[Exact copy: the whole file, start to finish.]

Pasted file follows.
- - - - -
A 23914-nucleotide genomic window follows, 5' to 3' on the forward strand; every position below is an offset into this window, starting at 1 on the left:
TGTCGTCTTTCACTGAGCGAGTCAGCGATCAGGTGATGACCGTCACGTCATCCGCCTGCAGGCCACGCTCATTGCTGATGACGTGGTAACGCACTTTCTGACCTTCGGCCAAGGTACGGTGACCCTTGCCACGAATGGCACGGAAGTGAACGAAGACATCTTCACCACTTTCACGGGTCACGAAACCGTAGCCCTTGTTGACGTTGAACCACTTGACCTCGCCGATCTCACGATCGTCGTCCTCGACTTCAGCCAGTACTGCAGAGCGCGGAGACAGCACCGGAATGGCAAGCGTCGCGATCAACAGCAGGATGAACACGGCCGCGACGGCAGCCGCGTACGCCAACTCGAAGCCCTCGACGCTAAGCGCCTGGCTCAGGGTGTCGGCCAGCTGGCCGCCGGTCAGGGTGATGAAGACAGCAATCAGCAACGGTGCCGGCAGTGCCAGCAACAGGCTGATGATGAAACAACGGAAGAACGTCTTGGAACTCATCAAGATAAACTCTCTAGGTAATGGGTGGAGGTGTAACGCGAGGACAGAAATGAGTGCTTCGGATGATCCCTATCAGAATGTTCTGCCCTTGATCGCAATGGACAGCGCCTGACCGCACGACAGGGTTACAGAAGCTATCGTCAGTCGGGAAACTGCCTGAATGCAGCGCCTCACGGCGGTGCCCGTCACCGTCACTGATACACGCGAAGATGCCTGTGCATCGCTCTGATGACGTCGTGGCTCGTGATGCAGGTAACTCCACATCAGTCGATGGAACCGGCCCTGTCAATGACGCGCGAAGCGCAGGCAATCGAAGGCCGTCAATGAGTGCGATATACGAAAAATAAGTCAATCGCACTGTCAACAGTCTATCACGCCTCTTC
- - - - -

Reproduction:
A 23914-nucleotide genomic window follows, 5' to 3' on the forward strand; every position below is an offset into this window, starting at 1 on the left:
TGTCGTCTTTCACTGAGCGAGTCAGCGATCAGGTGATGACCGTCACGTCATCCGCCTGCAGGCCACGCTCATTGCTGATGACGTGGTAACGCACTTTCTGACCTTCGGCCAAGGTACGGTGACCCTTGCCACGAATGGCACGGAAGTGAACGAAGACATCTTCACCACTTTCACGGGTCACGAAACCGTAGCCCTTGTTGACGTTGAACCACTTGACCTCGCCGATCTCACGATCGTCGTCCTCGACTTCAGCCAGTACTGCAGAGCGCGGAGACAGCACCGGAATGGCAAGCGTCGCGATCAACAGCAGGATGAACACGGCCGCGACGGCAGCCGCGTACGCCAACTCGAAGCCCTCGACGCTAAGCGCCTGGCTCAGGGTGTCGGCCAGCTGGCCGCCGGTCAGGGTGATGAAGACAGCAATCAGCAACGGTGCCGGCAGTGCCAGCAACAGGCTGATGATGAAACAACGGAAGAACGTCTTGGAACTCATCAAGATAAACTCTCTAGGTAATGGGTGGAGGTGTAACGCGAGGACAGAAATGAGTGCTTCGGATGATCCCTATCAGAATGTTCTGCCCTTGATCGCAATGGACAGCGCCTGACCGCACGACAGGGTTACAGAAGCTATCGTCAGTCGGGAAACTGCCTGAATGCAGCGCCTCACGGCGGTGCCCGTCACCGTCACTGATACACGCGAAGATGCCTGTGCATCGCTCTGATGACGTCGTGGCTCGTGATGCAGGTAACTCCACATCAGTCGATGGAACCGGCCCTGTCAATGACGCGCGAAGCGCAGGCAATCGAAGGCCGTCAATGAGTGCGATATACGAAAAATAAGTCAATCGCACTGTCAACAGTCTATCACGCCTCTTC